Friday, after Thanksgiving Day, we jumped into the car and sped up to Healdsburg, CA to go wine tasting. Yay!!!!! We went to Unti as I have been trying to get there for about a year. I know, but there are so many incredible wineries and tasting rooms to visit and I am really getting into interviewing the winemakers, so it can take a little time to get to all the great ones. Here’s the interview that Sebastien Pochan of Unti graciously gave me, my tasting notes follow.
How did you come about becoming a winemaker, and what and who influenced you?
I studied biochemistry in Montpellier France and was initially interested in how aromas and flavors come to life. I considered the perfume industry for a while but a friend of mine suggested my propensity for drinking large amounts of wine and my previous studies could mesh nicely into the field of oenology. I cannot say any winemaker in particular influenced me but my first wine epiphanies came from Châteauneuf du pape. Bordeaux was never a natural inclination of mine and Burgundy was already too expensive for my student budget.
What styles are you particularly interested in exploring?
Well, wines that give pleasure is what I try to make. Sometimes, the pleasure can be more cerebral than sensual but I strive to achieve balance in my wines, especially in regards to acidity. Expressing varietal character is also important to me and I am guilty of always checking in with the European versions of what we do here. More as a beacon than a model to copy. As far as exploring styles, I have been on path of simplifying the winemaking as much as possible, peeling off the extra layers if you wish. Also I feel I am less afraid of letting a little tension come into the wines either by picking earlier, including whole cluster fermentation, using less oak…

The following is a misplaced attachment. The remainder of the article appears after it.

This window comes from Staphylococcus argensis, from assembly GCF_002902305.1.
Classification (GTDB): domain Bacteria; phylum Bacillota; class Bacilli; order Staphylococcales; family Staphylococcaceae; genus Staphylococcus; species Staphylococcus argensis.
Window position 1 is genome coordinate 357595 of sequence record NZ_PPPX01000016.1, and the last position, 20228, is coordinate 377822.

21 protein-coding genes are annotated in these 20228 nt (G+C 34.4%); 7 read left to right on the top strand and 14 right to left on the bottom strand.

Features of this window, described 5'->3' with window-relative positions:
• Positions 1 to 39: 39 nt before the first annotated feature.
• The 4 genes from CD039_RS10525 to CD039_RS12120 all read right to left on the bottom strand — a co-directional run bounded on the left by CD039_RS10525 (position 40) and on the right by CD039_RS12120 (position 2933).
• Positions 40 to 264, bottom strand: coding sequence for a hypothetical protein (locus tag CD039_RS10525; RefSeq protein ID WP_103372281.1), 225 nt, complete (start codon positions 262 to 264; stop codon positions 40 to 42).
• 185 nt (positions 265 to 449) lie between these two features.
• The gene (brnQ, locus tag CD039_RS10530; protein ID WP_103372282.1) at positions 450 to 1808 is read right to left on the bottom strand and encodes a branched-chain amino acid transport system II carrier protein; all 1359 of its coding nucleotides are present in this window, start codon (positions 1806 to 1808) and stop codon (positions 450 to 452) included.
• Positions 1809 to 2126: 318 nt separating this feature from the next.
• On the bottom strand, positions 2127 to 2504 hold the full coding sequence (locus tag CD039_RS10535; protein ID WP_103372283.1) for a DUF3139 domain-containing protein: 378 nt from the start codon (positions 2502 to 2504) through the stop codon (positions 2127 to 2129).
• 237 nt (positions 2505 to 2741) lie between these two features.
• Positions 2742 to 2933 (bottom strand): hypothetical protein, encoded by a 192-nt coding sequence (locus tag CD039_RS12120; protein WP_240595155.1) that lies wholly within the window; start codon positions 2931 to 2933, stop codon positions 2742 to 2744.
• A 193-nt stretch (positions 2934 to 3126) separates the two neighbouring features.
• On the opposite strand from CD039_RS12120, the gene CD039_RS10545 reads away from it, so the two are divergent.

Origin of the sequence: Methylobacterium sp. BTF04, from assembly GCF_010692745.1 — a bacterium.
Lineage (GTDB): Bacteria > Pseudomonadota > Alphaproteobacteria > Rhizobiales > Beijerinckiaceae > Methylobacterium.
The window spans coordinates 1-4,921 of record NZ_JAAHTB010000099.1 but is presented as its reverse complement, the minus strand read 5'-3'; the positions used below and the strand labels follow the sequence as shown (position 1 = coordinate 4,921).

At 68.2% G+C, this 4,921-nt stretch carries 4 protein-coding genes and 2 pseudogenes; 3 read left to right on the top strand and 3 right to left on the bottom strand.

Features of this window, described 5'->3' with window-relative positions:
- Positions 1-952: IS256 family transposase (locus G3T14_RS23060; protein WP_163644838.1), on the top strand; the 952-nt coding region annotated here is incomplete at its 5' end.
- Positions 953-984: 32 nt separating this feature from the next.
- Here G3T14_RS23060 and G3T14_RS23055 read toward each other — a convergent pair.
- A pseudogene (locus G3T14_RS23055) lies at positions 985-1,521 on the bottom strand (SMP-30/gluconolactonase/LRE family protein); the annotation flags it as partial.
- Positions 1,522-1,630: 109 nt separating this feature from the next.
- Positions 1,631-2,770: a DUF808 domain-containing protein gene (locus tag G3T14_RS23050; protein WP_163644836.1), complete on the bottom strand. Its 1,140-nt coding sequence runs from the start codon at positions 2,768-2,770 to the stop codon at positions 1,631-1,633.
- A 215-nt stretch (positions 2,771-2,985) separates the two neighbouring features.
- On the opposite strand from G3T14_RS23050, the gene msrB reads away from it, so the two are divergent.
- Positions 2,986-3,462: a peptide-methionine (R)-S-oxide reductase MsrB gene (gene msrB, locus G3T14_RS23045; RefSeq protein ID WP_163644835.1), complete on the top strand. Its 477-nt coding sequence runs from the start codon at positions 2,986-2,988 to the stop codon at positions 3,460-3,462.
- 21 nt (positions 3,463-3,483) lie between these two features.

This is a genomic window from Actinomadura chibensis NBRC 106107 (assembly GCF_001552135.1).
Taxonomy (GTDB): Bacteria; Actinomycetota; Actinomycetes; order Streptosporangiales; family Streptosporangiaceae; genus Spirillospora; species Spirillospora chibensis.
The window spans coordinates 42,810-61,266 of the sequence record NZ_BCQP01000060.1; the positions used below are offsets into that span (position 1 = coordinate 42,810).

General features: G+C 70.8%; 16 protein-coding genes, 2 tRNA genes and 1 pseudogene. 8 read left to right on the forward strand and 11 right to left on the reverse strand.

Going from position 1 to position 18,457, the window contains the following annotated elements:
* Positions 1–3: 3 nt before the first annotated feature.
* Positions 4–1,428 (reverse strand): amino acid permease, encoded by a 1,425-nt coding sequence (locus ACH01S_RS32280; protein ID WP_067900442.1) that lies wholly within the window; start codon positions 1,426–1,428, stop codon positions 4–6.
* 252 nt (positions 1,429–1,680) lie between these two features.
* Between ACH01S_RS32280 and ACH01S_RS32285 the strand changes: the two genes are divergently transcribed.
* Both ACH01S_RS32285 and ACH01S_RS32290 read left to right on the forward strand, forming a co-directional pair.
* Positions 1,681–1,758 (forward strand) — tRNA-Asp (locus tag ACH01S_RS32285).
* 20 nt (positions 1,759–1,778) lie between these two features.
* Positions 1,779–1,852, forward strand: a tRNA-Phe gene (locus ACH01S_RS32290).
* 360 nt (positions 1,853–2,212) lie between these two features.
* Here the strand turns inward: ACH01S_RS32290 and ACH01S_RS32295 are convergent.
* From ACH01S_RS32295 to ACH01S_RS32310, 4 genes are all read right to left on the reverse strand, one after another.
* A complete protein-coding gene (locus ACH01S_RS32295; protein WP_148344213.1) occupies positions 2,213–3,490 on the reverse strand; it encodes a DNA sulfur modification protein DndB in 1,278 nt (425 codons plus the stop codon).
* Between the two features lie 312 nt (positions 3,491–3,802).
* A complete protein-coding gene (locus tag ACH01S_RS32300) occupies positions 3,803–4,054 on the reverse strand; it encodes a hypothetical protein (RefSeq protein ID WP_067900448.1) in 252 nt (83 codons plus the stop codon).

How difficult is it to stay organic and sustainable?
“Sustainable” unfortunately doesn’t mean anything but I guess for some people it is a step in the right direction. We do organic and some biodynamic farming even though we are not certified for either. To me it is a matter of intention and respect for your land and the people who work on it. Here in California, I think it is pretty easy to practice organic farming as the threats are few thanks to a usually dry growing season. There is a bit of a added cost but what a small price to pay for the satisfaction of knowing you are not poisoning your environment and you can pass on a healthy piece of land to the next generation.
What new wines are you looking forward to making?
We have a few southern Italian varieties that we planted and just started working with that are really exciting: Fiano and Verdicchio. This is our 3rd year making Fiano and it reminds me a little of the southern Rhone Roussane in texture and aroma. Verdicchio is in my opinion the most noble white grape of Italy (some compare it to Chardonnay) and can age beautifully. Also we planted some Aglianico this year but that will have to wait for another 3 years before we can play with it.